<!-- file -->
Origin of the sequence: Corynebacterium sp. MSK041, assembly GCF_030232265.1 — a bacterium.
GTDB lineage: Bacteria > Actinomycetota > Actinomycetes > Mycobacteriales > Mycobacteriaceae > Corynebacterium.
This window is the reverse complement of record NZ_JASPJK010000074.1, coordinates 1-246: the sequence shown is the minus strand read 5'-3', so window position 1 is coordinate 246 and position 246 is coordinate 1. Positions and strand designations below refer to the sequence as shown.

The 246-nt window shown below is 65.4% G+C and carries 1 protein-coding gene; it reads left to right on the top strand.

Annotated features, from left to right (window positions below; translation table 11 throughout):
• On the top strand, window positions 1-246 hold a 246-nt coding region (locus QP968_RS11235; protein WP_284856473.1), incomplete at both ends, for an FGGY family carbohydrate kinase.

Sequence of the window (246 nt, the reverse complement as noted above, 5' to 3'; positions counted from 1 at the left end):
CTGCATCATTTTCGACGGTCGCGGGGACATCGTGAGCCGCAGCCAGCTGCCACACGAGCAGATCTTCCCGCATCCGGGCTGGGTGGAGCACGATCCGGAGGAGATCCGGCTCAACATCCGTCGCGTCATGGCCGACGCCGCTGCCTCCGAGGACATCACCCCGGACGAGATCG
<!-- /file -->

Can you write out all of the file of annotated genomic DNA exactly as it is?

Origin of the sequence: Corynebacterium sp. MSK041, assembly GCF_030232265.1 — a bacterium.
GTDB lineage: Bacteria > Actinomycetota > Actinomycetes > Mycobacteriales > Mycobacteriaceae > Corynebacterium.
This window is the reverse complement of record NZ_JASPJK010000074.1, coordinates 1-246: the sequence shown is the minus strand read 5'-3', so window position 1 is coordinate 246 and position 246 is coordinate 1. Positions and strand designations below refer to the sequence as shown.

The 246-nt window shown below is 65.4% G+C and carries 1 protein-coding gene; it reads left to right on the top strand.

Annotated features, from left to right (window positions below; translation table 11 throughout):
• On the top strand, window positions 1-246 hold a 246-nt coding region (locus QP968_RS11235; protein WP_284856473.1), incomplete at both ends, for an FGGY family carbohydrate kinase.

Sequence of the window (246 nt, the reverse complement as noted above, 5' to 3'; positions counted from 1 at the left end):
CTGCATCATTTTCGACGGTCGCGGGGACATCGTGAGCCGCAGCCAGCTGCCACACGAGCAGATCTTCCCGCATCCGGGCTGGGTGGAGCACGATCCGGAGGAGATCCGGCTCAACATCCGTCGCGTCATGGCCGACGCCGCTGCCTCCGAGGACATCACCCCGGACGAGATCG